So wrote Nennius, or whoever composed the introductory matter to Historia Brittonum. He speaks of an ‘inward wound’ which was caused by the fear that certain things dear to him ‘should be like smoke dissipated’. Further, he says, ‘not trusting my own learning, which is none at all, but partly from writings and monuments of the ancient inhabitants of Britain, partly from the annals of the Romans and the chronicles of the sacred fathers, Isidore, Hieronymus, Prosper, Eusebius and from the histories of the Scots and Saxons although our enemies . . . I have lispingly put together this . . . about past transactions, that [this material] might not be trodden under foot.’(One is tempted to read that odd “inward wound” as a kind of bag, a receptacle like the roomy heart is a receptacle, ever filling up, ever pushing out . . .) Jones, with a kit bag metaphor:
. . . making a journey is not thinking thoughts but accomplishing an actual journey. There are the same tediums: strugglings with awkward shapes that won’t fit into the bag, the same mislayings, as of tickets, the missings of connections, the long waits, the misdirections, the packing of this that you don’t need and the forgetting of that which you do, and all such botherations, not to speak of more serious mishaps. Until in the end you may perhaps wish you had never observed that mote of dust in the beam from the clerestory light that set you willy-nilly on your journey . . .Another bag. Ashbery, in a 1984 interview, regarding the writing of The Vermont Notebook (1975):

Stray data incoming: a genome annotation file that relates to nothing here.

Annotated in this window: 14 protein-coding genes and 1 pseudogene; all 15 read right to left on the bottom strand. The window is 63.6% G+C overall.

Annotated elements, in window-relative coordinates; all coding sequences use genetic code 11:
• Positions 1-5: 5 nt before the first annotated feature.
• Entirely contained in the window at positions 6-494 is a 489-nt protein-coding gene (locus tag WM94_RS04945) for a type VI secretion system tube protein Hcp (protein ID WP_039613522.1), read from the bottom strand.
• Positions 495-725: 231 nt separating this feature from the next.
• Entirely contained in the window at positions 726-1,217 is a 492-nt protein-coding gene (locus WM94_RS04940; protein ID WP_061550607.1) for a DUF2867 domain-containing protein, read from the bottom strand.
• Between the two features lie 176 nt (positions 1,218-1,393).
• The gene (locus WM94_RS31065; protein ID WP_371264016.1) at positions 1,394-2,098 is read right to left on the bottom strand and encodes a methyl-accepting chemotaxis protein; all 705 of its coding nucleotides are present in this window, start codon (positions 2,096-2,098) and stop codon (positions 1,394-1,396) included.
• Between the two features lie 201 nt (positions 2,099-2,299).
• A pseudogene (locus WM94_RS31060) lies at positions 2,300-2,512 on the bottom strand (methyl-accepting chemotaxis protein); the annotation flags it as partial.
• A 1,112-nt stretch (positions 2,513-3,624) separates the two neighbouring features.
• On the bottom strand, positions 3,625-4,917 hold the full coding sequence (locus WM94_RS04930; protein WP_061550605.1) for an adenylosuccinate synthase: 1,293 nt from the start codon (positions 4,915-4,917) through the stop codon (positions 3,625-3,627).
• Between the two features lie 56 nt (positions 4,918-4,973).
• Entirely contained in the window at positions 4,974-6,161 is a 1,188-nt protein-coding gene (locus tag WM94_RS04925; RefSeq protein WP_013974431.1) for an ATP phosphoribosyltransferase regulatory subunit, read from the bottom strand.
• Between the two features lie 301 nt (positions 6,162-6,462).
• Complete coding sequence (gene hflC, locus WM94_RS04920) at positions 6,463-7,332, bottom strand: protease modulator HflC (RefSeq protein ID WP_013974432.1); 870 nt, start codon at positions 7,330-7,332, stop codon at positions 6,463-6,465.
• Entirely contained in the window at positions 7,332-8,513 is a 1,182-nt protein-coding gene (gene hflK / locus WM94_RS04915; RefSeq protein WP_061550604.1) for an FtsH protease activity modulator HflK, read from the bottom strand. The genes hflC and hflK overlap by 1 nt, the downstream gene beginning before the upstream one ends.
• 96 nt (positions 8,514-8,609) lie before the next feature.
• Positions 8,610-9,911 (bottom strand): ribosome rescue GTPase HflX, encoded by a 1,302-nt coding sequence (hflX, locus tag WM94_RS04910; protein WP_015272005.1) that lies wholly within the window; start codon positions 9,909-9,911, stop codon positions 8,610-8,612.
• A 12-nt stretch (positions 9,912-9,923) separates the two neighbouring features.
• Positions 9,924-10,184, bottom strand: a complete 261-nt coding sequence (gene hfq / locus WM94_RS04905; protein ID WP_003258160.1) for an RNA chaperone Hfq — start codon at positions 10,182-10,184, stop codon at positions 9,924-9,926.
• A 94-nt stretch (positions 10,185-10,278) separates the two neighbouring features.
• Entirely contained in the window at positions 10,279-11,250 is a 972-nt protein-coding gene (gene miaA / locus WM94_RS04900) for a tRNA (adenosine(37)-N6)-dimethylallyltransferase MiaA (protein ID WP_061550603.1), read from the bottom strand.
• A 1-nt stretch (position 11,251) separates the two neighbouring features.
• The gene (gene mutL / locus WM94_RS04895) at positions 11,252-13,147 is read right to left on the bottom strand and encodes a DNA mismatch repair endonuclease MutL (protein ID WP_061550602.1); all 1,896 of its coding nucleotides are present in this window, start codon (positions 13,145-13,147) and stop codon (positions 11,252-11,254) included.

It was an exercise in almost automatic writing. I wrote most of it on buses traveling through New England, though not Vermont. It was a kind of experiment for me in writing in an uncongenial environment and also writing in longhand, which I hadn’t done in many years. It’s a kind of messy grab bag as the word notebook implies. Generally speaking I guess it’s a catalogue of a number of things that could be found in the state of Vermont, as well as almost everywhere else—another “democratic vista.” This was also the idea behind my poem “Europe.”“Rag-bag”: for stowing scraps, a repository, a miscellany, a keeping. “Grab bag”: for extracting a prize, “containing various articles, into which one may dip on payment of a certain sum . . .” Oddly enough, looking into The Vermont Notebook one finds Nennius’s “heap”:
The book I read is the dump it is printed in dump letters. . . . I tell the old story of the dump. I work on the story to be the real story of the dump which is never telling. If it ever was telling it would not be the dump which it is. The dump escapes the true scape of the telling and in so doing it is its own scape—the dump dumped and dumping. As I swear the dump is my sweet inner scape self so do I condone the dump for having nothing left for me only the will to go on dumping creating it out of its evacuation. . . .(Pound: “I dump my catch . . .”)